What's happening: After a concerted campaign by scientists, the World Health Organization last month updated its guidelines on COVID-19 to include the possibility that the coronavirus could be airborne.

  • That marked a shift from initial assumptions that the virus was mostly transmitted via contaminated surfaces and respiratory droplets emitted at close range.

Context: If coronavirus-contaminated aerosols can indeed hang in the air, perhaps for hours, then "mitigating airborne transmission should be at the front of our disease-control strategies for COVID-19," Joseph Allen of Harvard's Healthy Building program wrote in the Washington Post.

  • Schools in particular "definitely present a challenge," says Barry Po, president of connected solutions for mCloud Technologies.

The good news is there are existing technologies that can filter out or destroy coronavirus trapped in indoor air.

  • The easiest way is simply opening windows whenever possible, which dilutes the amount of virus in the air.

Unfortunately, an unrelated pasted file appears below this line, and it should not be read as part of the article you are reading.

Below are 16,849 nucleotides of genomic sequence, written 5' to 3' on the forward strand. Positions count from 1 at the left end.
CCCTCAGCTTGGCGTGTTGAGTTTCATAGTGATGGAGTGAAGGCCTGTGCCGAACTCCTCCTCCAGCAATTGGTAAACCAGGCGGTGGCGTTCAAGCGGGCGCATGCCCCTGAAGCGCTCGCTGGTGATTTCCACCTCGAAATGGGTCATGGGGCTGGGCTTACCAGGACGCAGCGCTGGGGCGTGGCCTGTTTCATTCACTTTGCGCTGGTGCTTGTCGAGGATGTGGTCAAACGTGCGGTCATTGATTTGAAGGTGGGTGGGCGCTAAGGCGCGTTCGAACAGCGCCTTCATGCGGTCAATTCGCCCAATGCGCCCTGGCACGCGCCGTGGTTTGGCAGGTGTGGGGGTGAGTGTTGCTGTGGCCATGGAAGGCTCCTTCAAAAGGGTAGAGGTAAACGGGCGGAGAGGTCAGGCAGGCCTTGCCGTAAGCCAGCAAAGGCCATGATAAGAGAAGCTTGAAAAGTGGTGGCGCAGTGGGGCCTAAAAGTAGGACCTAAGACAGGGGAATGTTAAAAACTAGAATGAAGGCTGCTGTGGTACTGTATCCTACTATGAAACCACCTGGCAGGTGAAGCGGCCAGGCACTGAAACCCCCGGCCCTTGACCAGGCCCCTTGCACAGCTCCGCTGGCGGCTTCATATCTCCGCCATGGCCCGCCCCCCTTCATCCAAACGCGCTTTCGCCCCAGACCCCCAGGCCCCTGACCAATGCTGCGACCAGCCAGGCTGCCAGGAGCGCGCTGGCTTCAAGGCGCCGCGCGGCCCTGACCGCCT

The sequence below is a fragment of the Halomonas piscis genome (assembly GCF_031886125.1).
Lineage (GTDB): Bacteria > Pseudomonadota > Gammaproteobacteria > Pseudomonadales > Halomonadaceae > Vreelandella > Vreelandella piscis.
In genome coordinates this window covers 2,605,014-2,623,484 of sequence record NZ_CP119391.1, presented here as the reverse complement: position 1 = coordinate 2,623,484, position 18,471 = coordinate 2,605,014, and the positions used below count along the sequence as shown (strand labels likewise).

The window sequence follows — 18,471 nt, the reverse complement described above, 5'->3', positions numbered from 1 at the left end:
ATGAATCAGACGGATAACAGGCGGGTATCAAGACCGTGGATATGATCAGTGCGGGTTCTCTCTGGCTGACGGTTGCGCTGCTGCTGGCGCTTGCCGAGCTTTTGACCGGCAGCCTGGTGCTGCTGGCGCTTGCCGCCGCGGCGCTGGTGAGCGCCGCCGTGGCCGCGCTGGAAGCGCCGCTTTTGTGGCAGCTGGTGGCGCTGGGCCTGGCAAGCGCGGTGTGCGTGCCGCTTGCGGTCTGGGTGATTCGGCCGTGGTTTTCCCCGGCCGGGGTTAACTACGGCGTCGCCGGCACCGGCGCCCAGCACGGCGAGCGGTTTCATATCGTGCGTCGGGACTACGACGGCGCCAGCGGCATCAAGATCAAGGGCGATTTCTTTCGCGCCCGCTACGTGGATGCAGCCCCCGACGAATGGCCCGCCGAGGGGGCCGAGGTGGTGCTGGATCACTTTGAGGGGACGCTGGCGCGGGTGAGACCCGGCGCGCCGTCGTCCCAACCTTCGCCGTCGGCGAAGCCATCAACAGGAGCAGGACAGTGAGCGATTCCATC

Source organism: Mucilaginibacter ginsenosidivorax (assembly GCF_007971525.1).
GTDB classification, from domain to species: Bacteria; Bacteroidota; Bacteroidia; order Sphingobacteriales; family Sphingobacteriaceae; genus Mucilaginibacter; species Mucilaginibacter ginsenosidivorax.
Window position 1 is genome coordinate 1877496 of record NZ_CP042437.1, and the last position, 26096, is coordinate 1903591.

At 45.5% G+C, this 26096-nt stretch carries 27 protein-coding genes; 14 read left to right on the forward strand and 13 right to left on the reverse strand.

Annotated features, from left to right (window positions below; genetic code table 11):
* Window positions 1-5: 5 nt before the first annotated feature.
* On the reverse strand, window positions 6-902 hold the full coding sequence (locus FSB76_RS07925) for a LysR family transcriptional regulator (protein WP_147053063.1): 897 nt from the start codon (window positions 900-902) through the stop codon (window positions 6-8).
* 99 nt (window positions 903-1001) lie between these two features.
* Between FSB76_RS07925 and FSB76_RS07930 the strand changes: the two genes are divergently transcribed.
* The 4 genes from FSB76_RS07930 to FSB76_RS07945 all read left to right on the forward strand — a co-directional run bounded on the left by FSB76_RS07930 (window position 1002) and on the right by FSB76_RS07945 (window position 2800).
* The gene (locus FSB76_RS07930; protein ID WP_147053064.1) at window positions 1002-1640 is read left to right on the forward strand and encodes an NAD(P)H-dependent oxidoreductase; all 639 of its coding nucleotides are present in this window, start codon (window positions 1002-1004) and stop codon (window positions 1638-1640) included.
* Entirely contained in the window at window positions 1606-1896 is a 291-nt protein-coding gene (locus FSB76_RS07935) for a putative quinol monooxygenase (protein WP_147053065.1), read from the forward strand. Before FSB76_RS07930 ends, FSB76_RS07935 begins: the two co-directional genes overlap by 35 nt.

• Portable HEPA filters, which can cost as little as a few hundred dollars, are capable of capturing particles as small as the novel coronavirus and could be used to clean individual classrooms.

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3. The latest in the U.S.
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Data: The COVID Tracking Project; Note: Does not include probable deaths from New York City; Map: Andrew Witherspoon/Axios

President Trump on Saturday signed four executive actions to provide relief from economic damage sustained during the coronavirus pandemic after talks between the White House and Democratic leadership collapsed Friday afternoon.

Some Republicans joined Democrats in criticizing President Trump Saturday night for taking executive action on coronavirus aid, with Democratic leaders demanding the GOP return to negotiations after stimulus package talks broke down a day earlier.

Former FDA commissioner Scott Gottlieb said on CBS News' "Face the Nation" that the coronavirus death toll in the U.S. will be "definitely" somewhere between 200,000 and 300,000 by the end of 2020.

Ohio Gov. Mike DeWine (R) said on CNN's "State of the Union" Sunday that Americans shouldn't think testing for the coronavirus is "not reliable or doesn't work," after he received a false positive result from an antigen test last week.

Major League Baseball announced in a statement Sunday that it has postponed the St. Louis Cardinals' three-game series against the Pittsburgh Pirates, set to start Monday, because of a coronavirus outbreak.

Six students and three staff members have tested positive for COVID-19 at North Paulding High School in Georgia, where a photo showing a hallway packed with maskless students went viral last week, the Atlanta-Journal Constitution reports.